Just after daybreak, Jesus stood on the beach; but the disciples did not know that it was Jesus. Jesus said to them, "Children, you have no fish, have you?" They answered him, "No." He said to them, "Cast the net to the right side of the boat, and you will find some." So they cast it, and now they were not able to haul it in because there were so many fish. —John 21:4–6
It can seem nigh on impossible to find a week to be away which doesn't involve missing events that are important. I didn't attend the 90th birthday gathering for a lovely Bridge St. UC member because I was on vacation after Easter, nor was I at Kente Presbytery. Normally I wouldn't shed a tear over missing presbytery, but the court discussed proposals for change in the life of our denomination which have developed out of what is called the Comprehensive Review. There has been a fair amount of expressed concern that the review has focused more on structure than substance, that the United Church of Canada will do the proverbial shuffling of the deck chairs of organization to save money and address the deficit of human capital, while missing the importance of focusing our mission as a denomination. If we don't know who we are following or why, does it matter what our structure is. The document called Fishing on the Other Side does invite us to think and act differently as a denomination. http://www.united-church.ca/files/general-council/gc41/comp-review/crtg_fishing.pdf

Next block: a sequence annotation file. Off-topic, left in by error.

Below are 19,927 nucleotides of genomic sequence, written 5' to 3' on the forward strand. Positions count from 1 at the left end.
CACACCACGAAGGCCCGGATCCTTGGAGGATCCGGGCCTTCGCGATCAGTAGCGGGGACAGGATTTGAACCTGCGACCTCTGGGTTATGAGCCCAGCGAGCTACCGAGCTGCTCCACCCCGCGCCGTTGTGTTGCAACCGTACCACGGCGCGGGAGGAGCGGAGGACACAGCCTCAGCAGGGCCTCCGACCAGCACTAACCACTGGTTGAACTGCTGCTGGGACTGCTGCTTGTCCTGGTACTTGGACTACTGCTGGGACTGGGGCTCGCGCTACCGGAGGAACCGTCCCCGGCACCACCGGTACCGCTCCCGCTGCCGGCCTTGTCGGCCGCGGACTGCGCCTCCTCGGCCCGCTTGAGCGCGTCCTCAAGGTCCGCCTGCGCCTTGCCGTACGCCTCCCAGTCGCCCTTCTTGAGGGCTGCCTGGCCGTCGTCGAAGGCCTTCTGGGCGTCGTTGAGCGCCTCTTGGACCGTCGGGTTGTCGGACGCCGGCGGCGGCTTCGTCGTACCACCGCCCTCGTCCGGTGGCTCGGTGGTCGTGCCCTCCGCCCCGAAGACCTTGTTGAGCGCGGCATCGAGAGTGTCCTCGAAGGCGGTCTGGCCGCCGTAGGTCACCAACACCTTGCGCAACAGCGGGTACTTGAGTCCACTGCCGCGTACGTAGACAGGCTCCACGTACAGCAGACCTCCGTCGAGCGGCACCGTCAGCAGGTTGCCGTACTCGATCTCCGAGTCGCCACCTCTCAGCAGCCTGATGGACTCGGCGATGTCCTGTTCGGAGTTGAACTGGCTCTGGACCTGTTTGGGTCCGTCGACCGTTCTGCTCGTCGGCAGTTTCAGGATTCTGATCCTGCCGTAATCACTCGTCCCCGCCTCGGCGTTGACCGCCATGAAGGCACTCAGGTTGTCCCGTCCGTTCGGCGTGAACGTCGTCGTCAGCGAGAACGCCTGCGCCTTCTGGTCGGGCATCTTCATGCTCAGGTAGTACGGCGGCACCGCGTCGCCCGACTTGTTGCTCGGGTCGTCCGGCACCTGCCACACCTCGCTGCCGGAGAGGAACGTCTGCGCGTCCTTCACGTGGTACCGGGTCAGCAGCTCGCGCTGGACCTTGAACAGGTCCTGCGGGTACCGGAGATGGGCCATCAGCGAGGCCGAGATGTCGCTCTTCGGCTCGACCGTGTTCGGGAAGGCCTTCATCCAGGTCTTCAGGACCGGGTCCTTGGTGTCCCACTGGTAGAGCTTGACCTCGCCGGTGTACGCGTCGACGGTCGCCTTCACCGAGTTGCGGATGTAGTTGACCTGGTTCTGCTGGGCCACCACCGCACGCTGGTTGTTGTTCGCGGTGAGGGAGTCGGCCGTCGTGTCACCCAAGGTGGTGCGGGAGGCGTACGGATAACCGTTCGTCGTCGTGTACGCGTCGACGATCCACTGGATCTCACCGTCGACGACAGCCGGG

The three questions posed in the PowerPoint slide above came from our United Church moderator, the Rev. Gary Paterson and they seem like essential "fishing" questions for any Christian community. We have to discern how we share the Good News of the Risen Christ, and what it means to do authentically and bravely. We haven't done a particularly good job of inviting our own children into the life of faith for at least two generations now, and we are well behind in finding effective ways of sharing the gospel "out there." As a result we are an aging, shrinking, "empty net" denomination, for the most part.
The good news in the midst of this is that congregations which have addressed the moderator's questions along the way, and done so with enthusiasm and creativity and prayer, are the ones which defy the trends of our denomination. They do exist, and while they have their struggles in an increasingly secular society they are living a Gospel message which is inclusive, and justice-oriented and Christ-centred.
Comments or observations?